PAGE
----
Monday, April 06, 2009

Life the Way it Was Meant to Be

(This is the final message in our Lenten series 'Together Again: The Meaning of the Atonement.')

John 12:12-19

Today we complete our Lent series of messages. These past five weeks may have opened up more questions than they answered, but that’s probably a good thing. The sacrifice of Christ is too big to ever really understand completely, and if we’re growing in our faith journeys it’s something we think about all through the year. But taking six weeks to wrestle with what the Atonement means for our lives is an important part of our church year, and I hope this has been a blessing for you.

Our text this morning is John 12:12-19

12The next day the great crowd that had come for the Feast heard that Jesus was on his way to Jerusalem. 13They took palm branches and went out to meet him, shouting,

“Blessed is he who comes in the name of the Lord!”
“Blessed is the King of Israel!”

14Jesus found a young donkey and sat upon it, as it is written,

15”Do not be afraid, O Daughter of Zion;
see, your king is coming,
seated on a donkey's colt.”

16At first his disciples did not understand all this. Only after Jesus was glorified did they realize that these things had been written about him and that they had done these things to him. 17Now the crowd that was with him when he called Lazarus from the tomb and raised him from the dead continued to spread the word. 18Many people, because they had heard that he had given this miraculous sign, went out to meet him. 19So the Pharisees said to one another, “See, this is getting us nowhere. Look how the whole world has gone after him!”

We started this series of messages more than a month ago with a retelling of the story of Humpty Dumpty. We were reminded that there’s a sad story at the core of this little poem. Whoever or whatever Humpty Dumpty represents, clearly he’s taken a serious fall and is suffering because of it. The sad part is that there seems to be nothing anyone can do to help. ‘All the king’s horses and all the king’s men, couldn’t put Humpty together again.’

That’s a very sad ending, I think.

The point of this series as we reflect and prepare for Easter is that Christ’s sacrifice offers us healing for our broken relationships—restoration for the relationships we were meant to have with God, with ourselves, with each other, and with the earth.

The Bible describes how our relationships are supposed to be with the word Shalom. We were created to live in a constant, blissful state of perfect Shalom. One writer defined Shalom as ‘the webbing together of God, humans and creation in justice, fulfillment and delight.’ That Shalom describes a network of connections that define what life is all about—what life was meant to be.

One of my former pastors preached a sermon on the Trinity a few years back. Rather than try to explain rationally what it meant for God to be three persons at the same time, he said this. ‘At the center of the universe, there is a relationship.’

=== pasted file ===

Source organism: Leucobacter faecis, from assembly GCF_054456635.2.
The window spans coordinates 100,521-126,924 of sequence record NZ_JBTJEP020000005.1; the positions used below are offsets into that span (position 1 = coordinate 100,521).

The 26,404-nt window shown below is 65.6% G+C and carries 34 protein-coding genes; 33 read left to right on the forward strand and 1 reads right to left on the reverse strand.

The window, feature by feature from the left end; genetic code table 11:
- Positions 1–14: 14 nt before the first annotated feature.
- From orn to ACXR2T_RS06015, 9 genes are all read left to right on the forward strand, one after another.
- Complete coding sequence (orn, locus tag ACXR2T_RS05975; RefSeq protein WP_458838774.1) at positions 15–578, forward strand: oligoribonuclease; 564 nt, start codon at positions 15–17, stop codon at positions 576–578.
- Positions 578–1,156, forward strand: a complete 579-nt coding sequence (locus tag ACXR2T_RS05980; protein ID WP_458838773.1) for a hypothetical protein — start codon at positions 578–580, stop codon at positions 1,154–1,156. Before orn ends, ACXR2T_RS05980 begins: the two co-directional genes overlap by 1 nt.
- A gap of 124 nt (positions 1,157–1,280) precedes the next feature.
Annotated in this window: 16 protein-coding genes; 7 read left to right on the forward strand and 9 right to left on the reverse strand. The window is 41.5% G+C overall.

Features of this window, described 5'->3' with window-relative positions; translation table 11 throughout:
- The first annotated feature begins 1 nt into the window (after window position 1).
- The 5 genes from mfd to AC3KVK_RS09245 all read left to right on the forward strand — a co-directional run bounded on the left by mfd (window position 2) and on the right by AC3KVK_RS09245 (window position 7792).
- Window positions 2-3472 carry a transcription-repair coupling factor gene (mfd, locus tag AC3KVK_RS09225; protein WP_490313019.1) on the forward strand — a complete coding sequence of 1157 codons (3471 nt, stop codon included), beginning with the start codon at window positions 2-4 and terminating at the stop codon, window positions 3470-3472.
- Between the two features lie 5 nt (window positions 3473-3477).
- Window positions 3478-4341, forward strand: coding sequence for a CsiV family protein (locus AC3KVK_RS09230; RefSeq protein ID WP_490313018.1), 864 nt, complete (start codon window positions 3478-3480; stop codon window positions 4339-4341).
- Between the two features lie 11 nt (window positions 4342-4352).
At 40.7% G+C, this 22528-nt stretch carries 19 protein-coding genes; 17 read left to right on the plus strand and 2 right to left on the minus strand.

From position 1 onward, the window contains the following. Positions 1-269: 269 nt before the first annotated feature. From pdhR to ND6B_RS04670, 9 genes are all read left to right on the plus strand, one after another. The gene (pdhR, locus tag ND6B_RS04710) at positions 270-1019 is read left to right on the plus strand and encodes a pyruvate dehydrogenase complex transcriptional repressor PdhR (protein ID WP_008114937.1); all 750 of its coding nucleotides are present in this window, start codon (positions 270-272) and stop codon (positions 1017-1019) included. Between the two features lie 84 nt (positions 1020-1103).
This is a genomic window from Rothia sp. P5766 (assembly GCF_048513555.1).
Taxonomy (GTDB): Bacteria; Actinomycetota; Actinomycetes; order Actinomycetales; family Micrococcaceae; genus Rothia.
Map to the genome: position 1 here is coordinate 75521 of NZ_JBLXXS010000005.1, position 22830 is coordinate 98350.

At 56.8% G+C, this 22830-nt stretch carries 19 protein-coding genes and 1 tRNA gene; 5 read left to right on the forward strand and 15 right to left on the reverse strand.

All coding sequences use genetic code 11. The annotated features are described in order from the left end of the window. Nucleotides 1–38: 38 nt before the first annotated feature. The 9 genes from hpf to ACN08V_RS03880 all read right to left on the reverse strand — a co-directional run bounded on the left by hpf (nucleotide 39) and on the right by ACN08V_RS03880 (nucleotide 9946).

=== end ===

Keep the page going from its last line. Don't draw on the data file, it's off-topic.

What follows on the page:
That’s important for us because we’re made in God’s image—that means something for us.

God made us for relationships. That’s a central teaching of the Scriptures. God made us for relationships because we’re made in his image and he exists in a perfect sort of relationship as Father, Son and Holy Spirit. We were made to live in a range of relationships at a range of levels.
But we’ve taken a serious fall—our ability to live and love and thrive in relationships has been damaged—and no one seems to know how to put it all back together again. I want to make this point as clear as possible as we begin this final countdown to remembering Christ’s sacrifice on the cross and the miracle of Easter.

Jesus the Messiah came and loved, served, taught, ministered, suffered, died, and rose again in order to put our relationships back together—to restore the Shalom God made for us to enjoy from the beginning of time.

That’s it. For all the thinking and writing and philosophizing and wondering about the meaning of life, it really comes down to this one single statement.

Jesus the Messiah came and loved, served, taught, ministered, suffered, died, and rose again in order to put our relationships back together—to restore the Shalom God made for us to enjoy from the beginning of time.

In our text this morning, Jesus’ entry into Jerusalem was a challenge to the world of broken Shalom—the world where the relationships God intended for us were twisted and distorted and shattered. Jesus entry into Jerusalem, and the events that followed, were a massive counterattack against anything that tried to prevent God’s perfect Shalom from taking its rightful place. That process didn’t end on Palm Sunday, or even on Good Friday or Easter, but from the moment Jesus rode into Jerusalem the writing was on the wall.

The sad part was that virtually no one recognized it.

Jesus has been traveling around the countryside and small towns, teaching and healing and training his disciples to carry his message. Along the way he’s been confronted by Romans, by demons, and by the religious leaders of the day. All along he knew that eventually he was going to have to enter Jerusalem—the home of the Jewish faith and the place where the Romans ruled over the region.